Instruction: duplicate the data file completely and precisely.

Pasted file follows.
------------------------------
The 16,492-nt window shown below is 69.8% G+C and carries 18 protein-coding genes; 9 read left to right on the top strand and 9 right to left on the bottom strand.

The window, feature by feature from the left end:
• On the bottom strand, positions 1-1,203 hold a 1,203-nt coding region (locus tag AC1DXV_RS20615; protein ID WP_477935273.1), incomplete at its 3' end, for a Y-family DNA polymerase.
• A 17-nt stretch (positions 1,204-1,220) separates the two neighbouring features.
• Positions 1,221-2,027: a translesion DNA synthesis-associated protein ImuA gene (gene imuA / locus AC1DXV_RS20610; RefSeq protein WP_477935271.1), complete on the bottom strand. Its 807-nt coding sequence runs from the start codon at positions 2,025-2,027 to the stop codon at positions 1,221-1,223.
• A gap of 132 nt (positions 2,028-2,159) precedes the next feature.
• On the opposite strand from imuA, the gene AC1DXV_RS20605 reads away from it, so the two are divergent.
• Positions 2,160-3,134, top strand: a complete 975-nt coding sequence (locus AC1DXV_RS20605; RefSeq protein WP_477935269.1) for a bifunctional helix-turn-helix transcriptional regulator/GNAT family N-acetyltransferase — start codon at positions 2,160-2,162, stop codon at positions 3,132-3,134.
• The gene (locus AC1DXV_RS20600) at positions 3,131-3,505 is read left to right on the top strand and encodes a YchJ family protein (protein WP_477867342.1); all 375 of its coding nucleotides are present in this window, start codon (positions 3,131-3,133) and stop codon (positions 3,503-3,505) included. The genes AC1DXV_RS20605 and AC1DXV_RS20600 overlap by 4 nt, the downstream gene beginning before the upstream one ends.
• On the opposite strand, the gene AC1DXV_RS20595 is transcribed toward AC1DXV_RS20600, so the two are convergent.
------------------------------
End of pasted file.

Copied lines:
The 16,492-nt window shown below is 69.8% G+C and carries 18 protein-coding genes; 9 read left to right on the top strand and 9 right to left on the bottom strand.

The window, feature by feature from the left end:
• On the bottom strand, positions 1-1,203 hold a 1,203-nt coding region (locus tag AC1DXV_RS20615; protein ID WP_477935273.1), incomplete at its 3' end, for a Y-family DNA polymerase.
• A 17-nt stretch (positions 1,204-1,220) separates the two neighbouring features.
• Positions 1,221-2,027: a translesion DNA synthesis-associated protein ImuA gene (gene imuA / locus AC1DXV_RS20610; RefSeq protein WP_477935271.1), complete on the bottom strand. Its 807-nt coding sequence runs from the start codon at positions 2,025-2,027 to the stop codon at positions 1,221-1,223.
• A gap of 132 nt (positions 2,028-2,159) precedes the next feature.
• On the opposite strand from imuA, the gene AC1DXV_RS20605 reads away from it, so the two are divergent.
• Positions 2,160-3,134, top strand: a complete 975-nt coding sequence (locus AC1DXV_RS20605; RefSeq protein WP_477935269.1) for a bifunctional helix-turn-helix transcriptional regulator/GNAT family N-acetyltransferase — start codon at positions 2,160-2,162, stop codon at positions 3,132-3,134.
• The gene (locus AC1DXV_RS20600) at positions 3,131-3,505 is read left to right on the top strand and encodes a YchJ family protein (protein WP_477867342.1); all 375 of its coding nucleotides are present in this window, start codon (positions 3,131-3,133) and stop codon (positions 3,503-3,505) included. The genes AC1DXV_RS20605 and AC1DXV_RS20600 overlap by 4 nt, the downstream gene beginning before the upstream one ends.
• On the opposite strand, the gene AC1DXV_RS20595 is transcribed toward AC1DXV_RS20600, so the two are convergent.